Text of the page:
Part of a podcast series that spotlights the passions and outside-of-work lives of Metal employees. This week, Cristina Buendia shares a peek into her life.
Cristina and I met up at Empanada Mama, a Colombian restaurant in Manhattan’s Lower East Side, a few months before Covid-19 made in-person gatherings impossible. It was the perfect spot for an early morning conversation: Cristina, whose family is Colombian, ordered us Desayuno Colombiano and two coffees. “Because,” she said, “what Colombian meal exists without a good cup of Colombian coffee?”
Cristina is an avid and avowed traveler, and we had gotten together so she could share some of her favorite stories. Specifically, I hoped to hear about numerous death-defying bike tours she has taken with her partner Tom. “It’s foggy,” she began, a grin on her face, as I hit record on my Tascam 4 track. “We’ve clearly taken a wrong turn—.” And with that she was off, recounting past adventures and joyously showcasing her passion for a life of exploration.
Cristina’s love of travel stems from her childhood experience spending summers in Colombia. Her family would fly hours after school let out and stay, splitting time between her father’s family and mother’s family until the last moments before school began again in the US. She loved visiting her extended family but knows she also gained a much wider perspective on the world through that youthful travel. “Traveling,” she said, “it’s showing you different sides of life and people, and that’s what we saw at a very young age. It exposes you to things; it’s not just about us, not just about our home and how we live and that unit, but it’s much bigger.”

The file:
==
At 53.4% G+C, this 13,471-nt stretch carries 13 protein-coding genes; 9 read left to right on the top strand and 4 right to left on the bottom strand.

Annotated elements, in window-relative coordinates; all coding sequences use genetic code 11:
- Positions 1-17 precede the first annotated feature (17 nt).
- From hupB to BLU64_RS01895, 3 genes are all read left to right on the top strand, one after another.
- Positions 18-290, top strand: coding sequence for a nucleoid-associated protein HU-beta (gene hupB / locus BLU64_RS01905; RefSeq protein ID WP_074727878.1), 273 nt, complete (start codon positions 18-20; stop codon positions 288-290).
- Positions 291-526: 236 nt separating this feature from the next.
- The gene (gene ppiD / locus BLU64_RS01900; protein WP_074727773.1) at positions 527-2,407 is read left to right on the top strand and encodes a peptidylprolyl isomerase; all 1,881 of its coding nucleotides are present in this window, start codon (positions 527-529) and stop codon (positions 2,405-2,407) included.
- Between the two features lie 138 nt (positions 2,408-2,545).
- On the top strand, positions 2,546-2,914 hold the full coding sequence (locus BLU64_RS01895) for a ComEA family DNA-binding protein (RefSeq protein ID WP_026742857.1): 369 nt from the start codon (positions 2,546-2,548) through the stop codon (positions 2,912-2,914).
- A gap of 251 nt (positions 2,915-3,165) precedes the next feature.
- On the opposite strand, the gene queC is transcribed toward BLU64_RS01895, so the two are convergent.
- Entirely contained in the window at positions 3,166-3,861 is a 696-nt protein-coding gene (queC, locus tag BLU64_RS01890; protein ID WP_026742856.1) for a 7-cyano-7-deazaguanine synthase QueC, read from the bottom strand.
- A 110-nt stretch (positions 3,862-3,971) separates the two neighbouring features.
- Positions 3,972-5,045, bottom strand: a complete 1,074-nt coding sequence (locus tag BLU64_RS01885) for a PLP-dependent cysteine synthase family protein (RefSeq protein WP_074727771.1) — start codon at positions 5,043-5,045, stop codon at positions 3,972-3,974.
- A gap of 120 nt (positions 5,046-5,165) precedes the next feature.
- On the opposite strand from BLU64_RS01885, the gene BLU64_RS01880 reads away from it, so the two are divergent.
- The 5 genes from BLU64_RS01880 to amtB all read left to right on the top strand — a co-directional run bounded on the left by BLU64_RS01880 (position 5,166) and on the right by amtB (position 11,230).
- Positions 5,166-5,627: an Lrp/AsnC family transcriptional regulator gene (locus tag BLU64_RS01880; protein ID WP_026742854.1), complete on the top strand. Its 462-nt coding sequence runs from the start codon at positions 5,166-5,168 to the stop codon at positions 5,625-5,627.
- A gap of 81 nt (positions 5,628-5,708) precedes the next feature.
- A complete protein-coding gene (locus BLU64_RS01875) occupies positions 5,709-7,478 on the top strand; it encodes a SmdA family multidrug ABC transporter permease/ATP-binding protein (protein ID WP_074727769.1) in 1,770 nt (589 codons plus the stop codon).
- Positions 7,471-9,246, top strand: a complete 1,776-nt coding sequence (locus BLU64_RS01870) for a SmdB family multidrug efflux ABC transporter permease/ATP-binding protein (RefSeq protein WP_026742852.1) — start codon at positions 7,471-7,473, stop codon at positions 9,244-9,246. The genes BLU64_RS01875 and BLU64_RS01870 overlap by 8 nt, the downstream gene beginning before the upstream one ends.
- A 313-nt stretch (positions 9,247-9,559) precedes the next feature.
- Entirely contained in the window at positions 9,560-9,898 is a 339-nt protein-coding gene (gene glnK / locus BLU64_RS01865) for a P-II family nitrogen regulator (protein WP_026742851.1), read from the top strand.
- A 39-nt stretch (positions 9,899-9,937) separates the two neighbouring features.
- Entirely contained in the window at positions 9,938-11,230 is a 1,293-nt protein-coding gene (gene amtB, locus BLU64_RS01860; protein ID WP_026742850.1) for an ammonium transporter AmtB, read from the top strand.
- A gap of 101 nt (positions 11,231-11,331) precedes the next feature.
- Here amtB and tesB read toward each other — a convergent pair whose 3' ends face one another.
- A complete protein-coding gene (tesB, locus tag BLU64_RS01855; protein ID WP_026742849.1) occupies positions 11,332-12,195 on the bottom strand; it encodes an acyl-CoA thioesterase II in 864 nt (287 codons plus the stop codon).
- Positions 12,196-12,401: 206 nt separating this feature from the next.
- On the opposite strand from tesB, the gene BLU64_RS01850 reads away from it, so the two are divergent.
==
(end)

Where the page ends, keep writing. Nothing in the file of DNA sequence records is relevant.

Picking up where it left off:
Our conversation was rich with this perspective, with Cristina pulling in fragments of politics, pop culture, history and more into her stories. As the café filled up the din began to make our recording difficult, so I put away the mic. Circling back to her bike adventures over a second cup of Colombian coffee, she pulled up some pictures on her phone for me to see, laughing again at the memories of bear traps, haunted shacks, and rogue sheep.